Conversations with the Contributors: Shirley Brewer

Poet Shirley Brewer

Shirley Brewer is a Baltimore poet and the author of three collections of poetry. Here, she discusses her path to poetry and finding inspiration in the pandemic era.

Why did you decide to submit to Welter
I’m in a poetry group with Kendra Kopelke, the [University of Baltimore] professor of creative writing who retired a year ago. She always reminds us in the group when Welter is accepting submissions. I’ve been in it before, and I thought, well, time to submit again. 

You’re a graduate of the University of Baltimore’s creative writing MFA, right? 
I had graduated from UB in 2005. [Welter] has really evolved since I was at UB. It’s definitely come a long way. It’s really a very nice publication. When you think of journals that come and go, the longevity of it is very good. It’s a great experience if you’re there as a student, too, to work on a literary journal. 

Were you studying and writing poetry before you came to UB?
I didn’t really study poetry, but I’ve always loved reading it, so I was just writing it on my own.  I’ve always had poets in my family, so I’ve been exposed to poetry since I was young. When I was a speech therapist, I used poems a lot with my students–Shel Silverstein and that kind of thing. But before I retired from the school system, I went back to take some workshops in creative writing at Maryland Hall for the Creative Arts and Anne Arundel Community College. I decided that I wanted to study this further, and I moved into Baltimore, and I haven’t stopped since. I’ve just immersed myself in it completely. Poetry has brought me a great deal of satisfaction, and I plan to keep writing it forever.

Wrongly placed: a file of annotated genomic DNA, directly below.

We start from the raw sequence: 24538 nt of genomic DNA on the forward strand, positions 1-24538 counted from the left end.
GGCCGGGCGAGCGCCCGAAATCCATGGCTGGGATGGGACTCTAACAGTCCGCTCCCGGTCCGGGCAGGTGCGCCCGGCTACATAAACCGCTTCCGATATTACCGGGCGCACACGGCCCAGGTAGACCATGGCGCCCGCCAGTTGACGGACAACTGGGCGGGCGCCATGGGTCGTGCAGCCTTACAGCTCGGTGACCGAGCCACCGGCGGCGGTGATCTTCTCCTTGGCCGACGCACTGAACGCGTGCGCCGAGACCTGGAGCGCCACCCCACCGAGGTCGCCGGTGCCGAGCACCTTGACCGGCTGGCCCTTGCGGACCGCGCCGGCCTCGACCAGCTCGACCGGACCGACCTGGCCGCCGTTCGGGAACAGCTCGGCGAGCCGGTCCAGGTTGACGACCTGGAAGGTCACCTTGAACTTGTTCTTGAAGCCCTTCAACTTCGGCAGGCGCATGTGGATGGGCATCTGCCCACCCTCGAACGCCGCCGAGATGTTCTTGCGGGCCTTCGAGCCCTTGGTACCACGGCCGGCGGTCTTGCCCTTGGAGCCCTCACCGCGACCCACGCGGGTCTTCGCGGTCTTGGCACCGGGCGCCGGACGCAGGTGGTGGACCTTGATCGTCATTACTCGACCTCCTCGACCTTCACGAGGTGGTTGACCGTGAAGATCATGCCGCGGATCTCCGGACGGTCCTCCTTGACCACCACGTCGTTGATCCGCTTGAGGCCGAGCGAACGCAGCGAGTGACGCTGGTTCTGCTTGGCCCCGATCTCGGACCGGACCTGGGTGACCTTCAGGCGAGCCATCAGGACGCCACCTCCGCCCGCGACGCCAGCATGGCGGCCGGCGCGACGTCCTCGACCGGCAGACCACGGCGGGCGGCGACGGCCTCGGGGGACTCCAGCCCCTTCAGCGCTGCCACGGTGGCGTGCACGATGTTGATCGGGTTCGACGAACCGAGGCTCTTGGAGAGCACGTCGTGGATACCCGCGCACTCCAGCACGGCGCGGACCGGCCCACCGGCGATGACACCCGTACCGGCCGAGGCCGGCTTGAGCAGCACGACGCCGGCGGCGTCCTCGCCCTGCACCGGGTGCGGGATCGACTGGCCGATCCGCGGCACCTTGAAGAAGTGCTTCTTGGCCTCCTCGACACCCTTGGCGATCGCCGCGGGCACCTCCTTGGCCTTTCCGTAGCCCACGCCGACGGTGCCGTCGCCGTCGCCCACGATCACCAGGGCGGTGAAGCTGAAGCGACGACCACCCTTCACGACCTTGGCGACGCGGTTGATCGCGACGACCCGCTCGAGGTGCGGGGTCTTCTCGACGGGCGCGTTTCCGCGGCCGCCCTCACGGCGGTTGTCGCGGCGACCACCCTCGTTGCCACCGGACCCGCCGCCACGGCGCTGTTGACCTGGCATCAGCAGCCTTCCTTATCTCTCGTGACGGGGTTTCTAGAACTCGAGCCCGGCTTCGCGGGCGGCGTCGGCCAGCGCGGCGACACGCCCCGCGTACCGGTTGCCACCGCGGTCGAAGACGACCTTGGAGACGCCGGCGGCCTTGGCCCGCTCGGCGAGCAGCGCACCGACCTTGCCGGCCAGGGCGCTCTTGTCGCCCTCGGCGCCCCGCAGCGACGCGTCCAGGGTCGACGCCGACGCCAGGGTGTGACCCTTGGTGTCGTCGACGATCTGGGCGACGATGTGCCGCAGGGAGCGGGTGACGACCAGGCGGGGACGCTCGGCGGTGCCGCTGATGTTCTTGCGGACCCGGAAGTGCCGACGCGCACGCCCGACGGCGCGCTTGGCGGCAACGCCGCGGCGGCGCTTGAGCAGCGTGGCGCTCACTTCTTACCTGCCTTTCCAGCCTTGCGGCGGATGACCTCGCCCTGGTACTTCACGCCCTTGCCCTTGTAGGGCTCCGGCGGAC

Can you talk a little bit about the poem that you decided to submit, “Gift Shop on the Arctic Circle?” 
I have a friend, Don, and we used to teach together years ago when we were in our twenties. He has traveled more than any other person that I know, and I always kid him when he travels–you know, “Make sure you’re near a gift shop so you can buy me presents.” He’s been everywhere you could possibly imagine. So he said he had this trip planned and was going to the Arctic Circle, and I said “Well, wait a minute. I don’t think they have any gift shops on the Arctic Circle.”

As soon as I said that, a bell went off in my head. I thought that would be a cool title for a poem. I was thinking about everything that was going on in the news before the pandemic with politics and all of that, and I thought it would be kind of nice to just get away from all that. 

You said that was before the pandemic. Have you been doing much writing in isolation? 
No, I’m not. I’ve written three pandemic poems, none of which would be anything I would ever submit anywhere. But I’ve been working a lot on poetry–reading a lot, reading journals. I have two manuscripts that I’ve already written that I’ve been working on, and I’ve been working on poems over the phone with other poets. So I’ve been doing poetry things, but I haven’t been writing new work. 

Ada Limón is one of my favorite poets, and when she’s not writing,  she calls it the gathering time.  I love that and have adopted it, because I think that’s what I’m doing. I know some things will come out of [the pandemic], but as far as writing, I’m not putting pressure on myself. 

That’s wonderful. Stay well, and thank you for submitting. 
I’m looking forward to getting the journal! 

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